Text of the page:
FBR SmartBrief – February 27, 2019

FBR SmartBrief – February 27, 2019

An homage to the lab rodent and many scientific breakthroughs | Gene therapy tested in monkeys to be evaluated in Alzheimer’s patients | Researchers create cellular atlas of primate eye

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February 27, 2019
FBR Smartbrief


An homage to the lab rodent and many scientific breakthroughs

Small, social and adaptable, the humble rodent has been critical to biomedical science, advancing understanding of neurology, psychology, disease, drugs and even space travel. Researchers have been working with mice and rats for well over 100 years, but they continue to optimize housing and handling to promote welfare, relying on the three R’s principle, which calls for reducing the number of animals used in research, replacing animals with other models when possible, and refining research to improve animal welfare.

Smithsonian (2/2019)

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Gene therapy tested in monkeys to be evaluated in Alzheimer’s patients

Gene therapy tested in monkeys to be evaluated in Alzheimer's patients
(Sebastien Bozon/AFP/Getty Images)
Researchers at Weill Cornell Medicine will test whether infusing millions of copies of the APOE2 gene, which is associated with a low risk for Alzheimer’s disease, can slow neurodegeneration in people with two copies of the high-risk APOE4 gene and cognitive decline or an Alzheimer’s disease diagnosis. In previous tests, the virus-borne genes spread quickly through non-human primates’ brains, and mice treated with the therapy had a lighter buildup of amyloid protein in their brains.

MIT Technology Review online (free registration) (2/25)

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Researchers create cellular atlas of primate eye

Researchers collected and analyzed 165,000 cells from the retinas of macaques to develop the first cellular atlas of the primate retina, and they have characterized a key difference between primate eyes and the eyes of other mammals. The work will serve as the basis for more research on how primate vision works, as well as studies of the underpinnings of vision disorders such as glaucoma and macular degeneration.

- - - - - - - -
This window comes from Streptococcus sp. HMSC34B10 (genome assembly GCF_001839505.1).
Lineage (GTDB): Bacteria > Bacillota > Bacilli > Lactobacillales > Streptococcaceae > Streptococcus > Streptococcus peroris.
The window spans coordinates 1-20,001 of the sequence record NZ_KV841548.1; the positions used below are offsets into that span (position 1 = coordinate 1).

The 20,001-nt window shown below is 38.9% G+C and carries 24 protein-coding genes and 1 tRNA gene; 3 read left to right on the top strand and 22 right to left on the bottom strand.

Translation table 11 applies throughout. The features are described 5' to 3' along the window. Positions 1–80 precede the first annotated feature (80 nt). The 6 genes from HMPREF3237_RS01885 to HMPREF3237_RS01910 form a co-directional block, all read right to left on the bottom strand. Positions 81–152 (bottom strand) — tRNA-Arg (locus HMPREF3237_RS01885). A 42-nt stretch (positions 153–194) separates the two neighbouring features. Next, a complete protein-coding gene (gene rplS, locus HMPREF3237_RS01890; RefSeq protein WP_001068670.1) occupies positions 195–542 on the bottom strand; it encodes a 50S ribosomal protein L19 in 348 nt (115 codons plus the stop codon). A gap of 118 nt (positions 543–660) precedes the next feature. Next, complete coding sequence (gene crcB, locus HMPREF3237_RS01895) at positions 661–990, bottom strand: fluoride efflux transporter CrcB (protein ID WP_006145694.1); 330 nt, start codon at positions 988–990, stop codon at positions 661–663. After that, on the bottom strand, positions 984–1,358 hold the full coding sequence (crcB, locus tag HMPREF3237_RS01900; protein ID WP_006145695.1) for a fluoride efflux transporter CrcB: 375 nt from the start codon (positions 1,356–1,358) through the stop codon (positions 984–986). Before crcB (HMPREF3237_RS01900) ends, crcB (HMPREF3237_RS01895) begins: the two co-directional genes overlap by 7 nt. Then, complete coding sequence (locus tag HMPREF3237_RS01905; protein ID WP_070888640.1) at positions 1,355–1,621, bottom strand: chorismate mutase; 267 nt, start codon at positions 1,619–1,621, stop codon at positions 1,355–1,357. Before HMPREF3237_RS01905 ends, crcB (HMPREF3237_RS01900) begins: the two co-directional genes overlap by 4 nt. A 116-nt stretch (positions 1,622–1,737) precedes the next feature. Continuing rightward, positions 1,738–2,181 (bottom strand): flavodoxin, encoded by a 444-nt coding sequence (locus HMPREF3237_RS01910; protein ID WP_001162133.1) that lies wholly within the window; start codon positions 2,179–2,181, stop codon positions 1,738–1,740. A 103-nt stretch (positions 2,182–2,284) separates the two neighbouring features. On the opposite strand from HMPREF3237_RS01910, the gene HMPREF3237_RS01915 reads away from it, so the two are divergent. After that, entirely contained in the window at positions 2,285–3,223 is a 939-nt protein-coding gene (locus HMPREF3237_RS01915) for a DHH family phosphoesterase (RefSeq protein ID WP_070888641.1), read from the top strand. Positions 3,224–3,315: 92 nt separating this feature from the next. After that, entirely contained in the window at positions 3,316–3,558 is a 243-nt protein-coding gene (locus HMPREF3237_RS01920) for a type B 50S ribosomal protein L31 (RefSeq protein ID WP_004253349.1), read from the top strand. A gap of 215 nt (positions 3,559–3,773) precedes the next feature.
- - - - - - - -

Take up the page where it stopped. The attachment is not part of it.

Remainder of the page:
Machine Design (2/25)

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Mouse study: Gene-blocking HIV drug may be useful for stroke, TBI

Mouse study: Gene-blocking HIV drug may be useful for stroke, TBI
A drug that treats HIV by turning off a gene may also be useful in the treatment of stroke and traumatic brain injury, according to findings published in Cell. The drug, maraviroc, which blocks the activity of the CCR5 gene, was given to mice right after they had experienced strokes, and researchers found their recovery improved.

Scientific American online (2/21)

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Heartbeat-powered device shows promise for powering pacemakers in pigs

The beating of the heart can be converted into energy through piezoelectric layers attached to a flexible frame, and this energy can be harnessed to power a pacemaker, researchers report in ACS Nano. Energy harvesters implanted into pigs captured enough power to run a pacemaker, and as progress continues, the work could one day enable patients to avoid repeat procedures for pacemaker replacements.

HealthDay News (2/20)

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Rat study confirms drugs can be released in specific brain sites

A proof-of-concept study in rats demonstrated that nanoparticles filled with an anesthetic can be injected into the bloodstream, cross the blood-brain barrier and release their contents in targeted brain locations using focused ultrasound. The procedure could be used in neurosurgery or to deliver psychiatric drugs to the brain, limiting negative side effects.

Scientific American (3/2019)

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Partnership keeps dogs’ hearts ticking

Partnership keeps dogs' hearts ticking
(Charles McQuillan/Getty Images)
When people get their pacemakers replaced at Navicent Health, they have the option to donate their old but still operational pacemaker to the University of Georgia’s College of Veterinary Medicine to be implanted into dogs with irregular heartbeats. Veterinary cardiologist Gregg Rapoport says pacemakers are cost-prohibitive for most dog owners, and the donations help keep the procedure affordable.

The Macon Telegraph (Ga.) (2/20),  Georgia Public Broadcasting (2/20)

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Coalition awards $31M for development of Nipah virus vaccine

The Coalition for Epidemic Preparedness Innovations awarded up to $31 million to scientists at Tokyo University to develop a Nipah virus vaccine based on a genetically modified version of a measles vaccine. The bat-borne disease affects pigs as well as humans who come in contact with infected bats, pigs or people, and it has a high mortality rate.

Reuters (2/24)

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